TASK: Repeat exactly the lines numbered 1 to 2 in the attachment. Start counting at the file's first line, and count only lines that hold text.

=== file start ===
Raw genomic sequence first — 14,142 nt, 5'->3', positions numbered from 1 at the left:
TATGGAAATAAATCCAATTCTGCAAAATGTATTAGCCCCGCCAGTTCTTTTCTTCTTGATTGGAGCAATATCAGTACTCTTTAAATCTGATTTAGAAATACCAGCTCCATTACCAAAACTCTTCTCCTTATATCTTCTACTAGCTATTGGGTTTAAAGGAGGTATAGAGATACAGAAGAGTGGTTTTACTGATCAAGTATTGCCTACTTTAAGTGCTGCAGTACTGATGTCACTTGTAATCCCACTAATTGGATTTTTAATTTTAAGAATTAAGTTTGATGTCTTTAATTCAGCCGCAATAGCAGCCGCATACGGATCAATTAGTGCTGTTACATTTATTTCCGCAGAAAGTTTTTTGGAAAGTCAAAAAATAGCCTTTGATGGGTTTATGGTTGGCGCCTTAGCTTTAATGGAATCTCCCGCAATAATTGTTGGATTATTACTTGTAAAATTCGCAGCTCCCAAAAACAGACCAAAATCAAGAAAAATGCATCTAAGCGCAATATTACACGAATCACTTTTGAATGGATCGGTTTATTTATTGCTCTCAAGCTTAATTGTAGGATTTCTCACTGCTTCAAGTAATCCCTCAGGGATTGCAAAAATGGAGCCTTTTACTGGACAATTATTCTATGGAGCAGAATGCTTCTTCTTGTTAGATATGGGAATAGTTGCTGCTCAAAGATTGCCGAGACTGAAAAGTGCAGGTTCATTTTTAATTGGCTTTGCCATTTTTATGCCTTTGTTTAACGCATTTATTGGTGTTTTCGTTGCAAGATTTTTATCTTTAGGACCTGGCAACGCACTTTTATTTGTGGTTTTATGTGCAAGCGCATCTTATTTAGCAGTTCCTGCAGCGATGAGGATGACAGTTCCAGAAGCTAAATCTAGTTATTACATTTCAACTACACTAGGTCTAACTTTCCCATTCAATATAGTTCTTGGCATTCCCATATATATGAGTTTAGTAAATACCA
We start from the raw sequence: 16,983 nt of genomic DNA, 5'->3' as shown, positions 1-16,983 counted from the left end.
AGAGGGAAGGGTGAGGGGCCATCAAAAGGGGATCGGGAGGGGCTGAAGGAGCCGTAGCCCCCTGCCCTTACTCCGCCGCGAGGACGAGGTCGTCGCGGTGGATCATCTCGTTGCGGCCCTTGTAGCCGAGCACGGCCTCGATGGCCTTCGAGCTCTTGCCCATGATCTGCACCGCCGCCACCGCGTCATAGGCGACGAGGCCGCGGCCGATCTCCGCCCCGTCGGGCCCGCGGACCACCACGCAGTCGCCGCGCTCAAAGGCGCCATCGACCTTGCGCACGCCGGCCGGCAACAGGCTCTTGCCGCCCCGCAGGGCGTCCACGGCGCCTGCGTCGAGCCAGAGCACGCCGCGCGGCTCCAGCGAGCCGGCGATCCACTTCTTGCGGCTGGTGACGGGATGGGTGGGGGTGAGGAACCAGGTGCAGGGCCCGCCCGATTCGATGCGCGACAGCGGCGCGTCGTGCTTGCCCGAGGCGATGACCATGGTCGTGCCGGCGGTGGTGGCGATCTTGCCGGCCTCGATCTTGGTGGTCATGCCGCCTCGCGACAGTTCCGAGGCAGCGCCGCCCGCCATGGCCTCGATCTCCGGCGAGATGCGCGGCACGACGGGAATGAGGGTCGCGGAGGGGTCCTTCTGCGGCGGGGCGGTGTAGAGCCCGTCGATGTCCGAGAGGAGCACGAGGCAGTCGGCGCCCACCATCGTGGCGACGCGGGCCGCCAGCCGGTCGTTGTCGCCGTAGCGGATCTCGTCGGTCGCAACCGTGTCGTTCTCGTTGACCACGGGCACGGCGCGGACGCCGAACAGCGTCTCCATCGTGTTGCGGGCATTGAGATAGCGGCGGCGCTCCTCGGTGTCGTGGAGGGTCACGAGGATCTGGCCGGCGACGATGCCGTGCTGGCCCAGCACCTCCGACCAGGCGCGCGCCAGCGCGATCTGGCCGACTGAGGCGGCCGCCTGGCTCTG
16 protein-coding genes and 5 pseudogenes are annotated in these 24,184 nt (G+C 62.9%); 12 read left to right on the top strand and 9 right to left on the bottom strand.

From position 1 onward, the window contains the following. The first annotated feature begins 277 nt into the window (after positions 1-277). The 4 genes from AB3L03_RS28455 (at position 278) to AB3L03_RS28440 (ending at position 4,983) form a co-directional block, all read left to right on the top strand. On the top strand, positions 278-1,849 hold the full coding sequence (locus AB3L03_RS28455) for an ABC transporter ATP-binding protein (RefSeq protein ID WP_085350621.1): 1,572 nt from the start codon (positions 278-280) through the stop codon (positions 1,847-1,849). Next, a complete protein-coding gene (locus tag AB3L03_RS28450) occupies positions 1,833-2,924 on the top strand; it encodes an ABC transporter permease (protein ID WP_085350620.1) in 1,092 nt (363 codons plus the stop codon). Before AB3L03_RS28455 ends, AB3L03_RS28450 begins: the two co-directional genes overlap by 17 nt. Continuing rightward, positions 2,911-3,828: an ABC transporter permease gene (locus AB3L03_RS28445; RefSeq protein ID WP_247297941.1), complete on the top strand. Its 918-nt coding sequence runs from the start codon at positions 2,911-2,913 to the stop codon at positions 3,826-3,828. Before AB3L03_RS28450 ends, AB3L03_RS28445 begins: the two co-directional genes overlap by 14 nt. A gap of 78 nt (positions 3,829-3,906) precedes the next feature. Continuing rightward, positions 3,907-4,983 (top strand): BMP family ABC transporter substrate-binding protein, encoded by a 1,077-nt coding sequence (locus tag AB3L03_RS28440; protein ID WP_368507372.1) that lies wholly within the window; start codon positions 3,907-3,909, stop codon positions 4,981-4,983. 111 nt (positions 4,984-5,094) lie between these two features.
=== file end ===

Raw genomic sequence first — 14,142 nt, 5'->3', positions numbered from 1 at the left:
TATGGAAATAAATCCAATTCTGCAAAATGTATTAGCCCCGCCAGTTCTTTTCTTCTTGATTGGAGCAATATCAGTACTCTTTAAATCTGATTTAGAAATACCAGCTCCATTACCAAAACTCTTCTCCTTATATCTTCTACTAGCTATTGGGTTTAAAGGAGGTATAGAGATACAGAAGAGTGGTTTTACTGATCAAGTATTGCCTACTTTAAGTGCTGCAGTACTGATGTCACTTGTAATCCCACTAATTGGATTTTTAATTTTAAGAATTAAGTTTGATGTCTTTAATTCAGCCGCAATAGCAGCCGCATACGGATCAATTAGTGCTGTTACATTTATTTCCGCAGAAAGTTTTTTGGAAAGTCAAAAAATAGCCTTTGATGGGTTTATGGTTGGCGCCTTAGCTTTAATGGAATCTCCCGCAATAATTGTTGGATTATTACTTGTAAAATTCGCAGCTCCCAAAAACAGACCAAAATCAAGAAAAATGCATCTAAGCGCAATATTACACGAATCACTTTTGAATGGATCGGTTTATTTATTGCTCTCAAGCTTAATTGTAGGATTTCTCACTGCTTCAAGTAATCCCTCAGGGATTGCAAAAATGGAGCCTTTTACTGGACAATTATTCTATGGAGCAGAATGCTTCTTCTTGTTAGATATGGGAATAGTTGCTGCTCAAAGATTGCCGAGACTGAAAAGTGCAGGTTCATTTTTAATTGGCTTTGCCATTTTTATGCCTTTGTTTAACGCATTTATTGGTGTTTTCGTTGCAAGATTTTTATCTTTAGGACCTGGCAACGCACTTTTATTTGTGGTTTTATGTGCAAGCGCATCTTATTTAGCAGTTCCTGCAGCGATGAGGATGACAGTTCCAGAAGCTAAATCTAGTTATTACATTTCAACTACACTAGGTCTAACTTTCCCATTCAATATAGTTCTTGGCATTCCCATATATATGAGTTTAGTAAATACCA